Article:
Try a throat spray Some throat sprays could also help shorten the duration of your symptoms. One is ColdZyme (£10.99 from Boots, other pharmacies and Amazon), a mouth spray designed to be used at the first sign of a sore throat to help prevent a full-blown cold from developing. It works by forming a protective barrier over the throat, making it more difficult for the cold virus to cause illness. According to one double-blind, placebo-controlled pilot study on ColdZyme published in November 2017, using ColdZyme could reduce the number of days patients showed symptoms by half, from six and a half to just three.
Get enough vitamin D Pooled data from 16 clinical trials involving 7,400 people show that taking vitamin D supplements reduces the risk of experiencing at least one respiratory infection including influenza and pneumonia by a third with positive benefits seen within 3 weeks. In those with low vitamin D status, the protection was even greater reducing the risk of respiratory infection by almost a half compared with placebo. Another analysis published in 2017 in the British Medical Journal looked at 25 studies and involved around 11,000 people from 14 countries. It found that vitamin D supplements reduced the risk of acute respiratory infections by 11 percent compared with placebo.
A cheek spray is great for fast absorption of vitamin D into your bloodstream. Try Healthspan’s Super Strength Peppermint Vitamin D Spray £4.95. And top up on zinc ‘We can’t make zinc in our bodies, we have to get it from our diets,’ says Dr Macciochi. ‘Yet it plays a role in hundreds of reactions in our bodies and is extremely important to fighting infection.
There’s some evidence that taking extra zinc in the winter months is helpful at preventing infection but zinc is not something to take all the time as it can cause toxicity.’ Food sources include red meat, shellfish, legumes, seeds and dark chocolate. If you’re opting for a supplement try Healthspan Elite Defence Zinc Acetate Lozenges £10.99. Eat sourdough bread and other gut-friendly fibre A healthy gut is the best chance your body's immune system has for fighting off Covid or other viruses and infections. ‘Your gut bacteria – or microbiome – is crucial to immunity,’ says Dr Macciochi. ‘This breaks down your food in the digestive tract and produces metabolites known as ‘post-biotics’ that are helpful for our immune systems.’ But keeping your gut happy doesn’t only involve eating fashionable fermented foods such as kimchi, sauerkraut, kombucha and kefir.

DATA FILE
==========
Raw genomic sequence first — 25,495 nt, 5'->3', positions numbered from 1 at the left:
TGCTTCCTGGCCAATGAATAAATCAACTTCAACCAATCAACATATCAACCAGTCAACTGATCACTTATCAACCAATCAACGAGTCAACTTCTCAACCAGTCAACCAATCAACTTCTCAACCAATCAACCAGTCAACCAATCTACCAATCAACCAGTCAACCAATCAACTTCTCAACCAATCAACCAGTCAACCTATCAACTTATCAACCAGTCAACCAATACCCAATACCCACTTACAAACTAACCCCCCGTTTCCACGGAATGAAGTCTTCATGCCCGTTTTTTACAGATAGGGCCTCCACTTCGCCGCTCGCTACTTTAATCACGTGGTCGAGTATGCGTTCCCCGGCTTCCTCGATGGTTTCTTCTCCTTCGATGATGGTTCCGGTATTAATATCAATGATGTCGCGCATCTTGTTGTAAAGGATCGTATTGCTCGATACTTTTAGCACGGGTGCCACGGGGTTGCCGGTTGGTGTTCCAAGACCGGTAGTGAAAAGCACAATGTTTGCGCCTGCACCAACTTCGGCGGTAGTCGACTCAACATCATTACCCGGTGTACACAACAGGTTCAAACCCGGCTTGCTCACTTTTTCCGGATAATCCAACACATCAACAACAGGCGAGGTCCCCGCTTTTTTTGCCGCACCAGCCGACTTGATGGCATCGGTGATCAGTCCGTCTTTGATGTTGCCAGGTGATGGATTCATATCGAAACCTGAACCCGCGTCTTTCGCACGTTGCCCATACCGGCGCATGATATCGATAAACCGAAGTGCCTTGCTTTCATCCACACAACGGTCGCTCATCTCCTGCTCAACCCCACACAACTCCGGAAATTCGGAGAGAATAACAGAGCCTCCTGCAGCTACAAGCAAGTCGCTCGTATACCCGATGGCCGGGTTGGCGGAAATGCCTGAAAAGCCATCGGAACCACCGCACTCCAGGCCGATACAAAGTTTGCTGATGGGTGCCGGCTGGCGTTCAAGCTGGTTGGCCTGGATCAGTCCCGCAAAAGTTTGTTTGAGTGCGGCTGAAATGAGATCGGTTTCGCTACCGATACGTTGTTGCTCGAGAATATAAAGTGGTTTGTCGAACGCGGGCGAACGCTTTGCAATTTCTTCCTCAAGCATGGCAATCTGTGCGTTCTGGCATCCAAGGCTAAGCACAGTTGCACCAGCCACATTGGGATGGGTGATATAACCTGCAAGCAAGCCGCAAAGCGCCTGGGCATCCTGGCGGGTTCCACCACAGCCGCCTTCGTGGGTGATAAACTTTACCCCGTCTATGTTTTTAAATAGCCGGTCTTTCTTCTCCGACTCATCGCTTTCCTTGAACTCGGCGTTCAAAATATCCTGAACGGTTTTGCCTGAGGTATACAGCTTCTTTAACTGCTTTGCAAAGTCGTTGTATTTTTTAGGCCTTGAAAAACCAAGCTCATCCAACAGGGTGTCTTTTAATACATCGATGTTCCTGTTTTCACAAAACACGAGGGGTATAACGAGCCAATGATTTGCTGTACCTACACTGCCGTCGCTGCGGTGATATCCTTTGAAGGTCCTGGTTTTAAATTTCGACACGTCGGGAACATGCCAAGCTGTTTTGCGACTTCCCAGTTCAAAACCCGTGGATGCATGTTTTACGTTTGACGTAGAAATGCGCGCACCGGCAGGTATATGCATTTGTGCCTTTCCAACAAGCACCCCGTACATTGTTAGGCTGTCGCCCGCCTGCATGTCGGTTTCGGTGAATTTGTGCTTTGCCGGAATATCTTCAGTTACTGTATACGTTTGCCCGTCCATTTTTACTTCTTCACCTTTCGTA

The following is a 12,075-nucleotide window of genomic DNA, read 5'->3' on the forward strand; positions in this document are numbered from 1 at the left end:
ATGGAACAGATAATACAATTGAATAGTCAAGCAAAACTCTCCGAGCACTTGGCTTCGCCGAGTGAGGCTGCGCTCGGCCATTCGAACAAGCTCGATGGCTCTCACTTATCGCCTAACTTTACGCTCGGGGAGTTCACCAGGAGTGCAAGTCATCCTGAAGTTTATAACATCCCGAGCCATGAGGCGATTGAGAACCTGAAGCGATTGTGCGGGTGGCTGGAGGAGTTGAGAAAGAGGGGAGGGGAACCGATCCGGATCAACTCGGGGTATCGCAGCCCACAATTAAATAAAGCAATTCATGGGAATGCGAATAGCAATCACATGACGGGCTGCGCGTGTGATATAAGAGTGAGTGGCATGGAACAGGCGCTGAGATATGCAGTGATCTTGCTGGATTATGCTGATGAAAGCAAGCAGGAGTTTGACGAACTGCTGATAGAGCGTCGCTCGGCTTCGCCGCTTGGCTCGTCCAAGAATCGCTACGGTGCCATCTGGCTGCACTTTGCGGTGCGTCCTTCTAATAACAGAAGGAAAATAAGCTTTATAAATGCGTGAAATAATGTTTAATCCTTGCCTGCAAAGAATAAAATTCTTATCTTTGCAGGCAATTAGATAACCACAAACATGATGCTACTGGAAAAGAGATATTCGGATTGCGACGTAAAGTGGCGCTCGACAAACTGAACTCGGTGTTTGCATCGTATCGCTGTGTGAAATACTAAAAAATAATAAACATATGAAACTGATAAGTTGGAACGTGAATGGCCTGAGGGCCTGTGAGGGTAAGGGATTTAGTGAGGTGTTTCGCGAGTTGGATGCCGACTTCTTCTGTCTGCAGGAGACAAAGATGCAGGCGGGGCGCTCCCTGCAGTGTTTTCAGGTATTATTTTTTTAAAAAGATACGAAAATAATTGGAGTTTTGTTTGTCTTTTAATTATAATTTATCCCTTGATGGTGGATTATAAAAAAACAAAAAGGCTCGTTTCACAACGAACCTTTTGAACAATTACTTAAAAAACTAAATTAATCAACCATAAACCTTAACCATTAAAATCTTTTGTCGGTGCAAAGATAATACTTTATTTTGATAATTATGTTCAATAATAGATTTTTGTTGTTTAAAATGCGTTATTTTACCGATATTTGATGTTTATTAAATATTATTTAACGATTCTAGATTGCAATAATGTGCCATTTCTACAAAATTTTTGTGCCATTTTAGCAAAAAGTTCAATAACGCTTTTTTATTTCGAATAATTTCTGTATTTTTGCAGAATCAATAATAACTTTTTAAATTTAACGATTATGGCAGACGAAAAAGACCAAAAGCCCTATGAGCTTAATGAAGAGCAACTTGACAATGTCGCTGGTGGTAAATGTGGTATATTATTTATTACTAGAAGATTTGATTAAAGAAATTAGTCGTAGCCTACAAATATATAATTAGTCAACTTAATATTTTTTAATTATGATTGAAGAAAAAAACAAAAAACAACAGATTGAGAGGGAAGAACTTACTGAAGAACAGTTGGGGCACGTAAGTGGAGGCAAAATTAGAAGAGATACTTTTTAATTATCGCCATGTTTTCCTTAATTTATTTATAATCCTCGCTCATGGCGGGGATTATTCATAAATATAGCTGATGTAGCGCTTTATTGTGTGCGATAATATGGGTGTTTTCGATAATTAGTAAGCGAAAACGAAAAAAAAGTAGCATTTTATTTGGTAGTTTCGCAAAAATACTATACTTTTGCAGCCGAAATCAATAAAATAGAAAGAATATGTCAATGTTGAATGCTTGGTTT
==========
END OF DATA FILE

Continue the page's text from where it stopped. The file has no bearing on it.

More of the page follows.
‘These are important as they are the sources of healthy bugs,’ says Dr Bailey. However, what is even more important is getting the fibre foods that feed those healthy bugs and encourage them to grow.’ Sourdough is one of the healthiest things you can eat for your microbiome and a great source of fermented fibre which as the best of both worlds, she explains. ‘Look for the slow-fermented variety from artisan bakers ideally made with a more ancient grain such as spelt, or einkorn.’ Other gut-friendly fibres include fruit and vegetables, whole grains and legumes. Add crushed garlic to your food Those delicious bulbs of heaven contain a compound called allicin that has been well studied for its antibacterial, anti-inflammatory and antimicrobial effects, explains Dr Macciochi.
‘But this is only released when the garlic has been crushed and left to sit for a while, before use in cooking.’ Meanwhile, some studies have tried to take this active ingredient out of garlic and make it into a supplement, but they haven’t been shown to be effective. Incorporate natural inflammasome inhibitors into your diet As well as natural and supplemented sources of vitamins C and D and zinc, look to add ingredients such as turmeric and matcha into your food and drink. Covid causes an overproduction of cytokines (small proteins) in your body, which increase inflammation and, in turn, can damage, thicken and scar lung tissue. Ingredients with high anti-inflammatory properties have always been thought to be a good boost to your immune system and now, according to a 2021 study, they can also help reduce the risk of developing severe Covid symptoms.